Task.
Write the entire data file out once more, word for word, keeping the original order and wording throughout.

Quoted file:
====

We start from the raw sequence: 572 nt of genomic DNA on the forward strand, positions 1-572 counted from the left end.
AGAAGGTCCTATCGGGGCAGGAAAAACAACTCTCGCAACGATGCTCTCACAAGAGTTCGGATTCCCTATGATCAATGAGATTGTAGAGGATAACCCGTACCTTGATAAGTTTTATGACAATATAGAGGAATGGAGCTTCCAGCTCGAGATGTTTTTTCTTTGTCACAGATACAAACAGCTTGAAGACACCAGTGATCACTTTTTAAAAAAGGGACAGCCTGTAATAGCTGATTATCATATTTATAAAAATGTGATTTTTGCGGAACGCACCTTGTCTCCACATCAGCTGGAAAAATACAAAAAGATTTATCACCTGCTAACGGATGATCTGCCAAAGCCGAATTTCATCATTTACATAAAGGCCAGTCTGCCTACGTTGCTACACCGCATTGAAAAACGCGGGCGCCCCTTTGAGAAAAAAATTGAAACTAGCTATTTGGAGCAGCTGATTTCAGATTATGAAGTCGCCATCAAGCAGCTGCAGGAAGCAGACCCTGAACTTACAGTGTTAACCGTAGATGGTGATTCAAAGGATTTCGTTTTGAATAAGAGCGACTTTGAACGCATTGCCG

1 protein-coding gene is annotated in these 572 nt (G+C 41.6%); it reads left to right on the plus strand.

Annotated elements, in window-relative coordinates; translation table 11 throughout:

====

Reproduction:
We start from the raw sequence: 572 nt of genomic DNA on the forward strand, positions 1-572 counted from the left end.
AGAAGGTCCTATCGGGGCAGGAAAAACAACTCTCGCAACGATGCTCTCACAAGAGTTCGGATTCCCTATGATCAATGAGATTGTAGAGGATAACCCGTACCTTGATAAGTTTTATGACAATATAGAGGAATGGAGCTTCCAGCTCGAGATGTTTTTTCTTTGTCACAGATACAAACAGCTTGAAGACACCAGTGATCACTTTTTAAAAAAGGGACAGCCTGTAATAGCTGATTATCATATTTATAAAAATGTGATTTTTGCGGAACGCACCTTGTCTCCACATCAGCTGGAAAAATACAAAAAGATTTATCACCTGCTAACGGATGATCTGCCAAAGCCGAATTTCATCATTTACATAAAGGCCAGTCTGCCTACGTTGCTACACCGCATTGAAAAACGCGGGCGCCCCTTTGAGAAAAAAATTGAAACTAGCTATTTGGAGCAGCTGATTTCAGATTATGAAGTCGCCATCAAGCAGCTGCAGGAAGCAGACCCTGAACTTACAGTGTTAACCGTAGATGGTGATTCAAAGGATTTCGTTTTGAATAAGAGCGACTTTGAACGCATTGCCG

1 protein-coding gene is annotated in these 572 nt (G+C 41.6%); it reads left to right on the plus strand.

Annotated elements, in window-relative coordinates; translation table 11 throughout: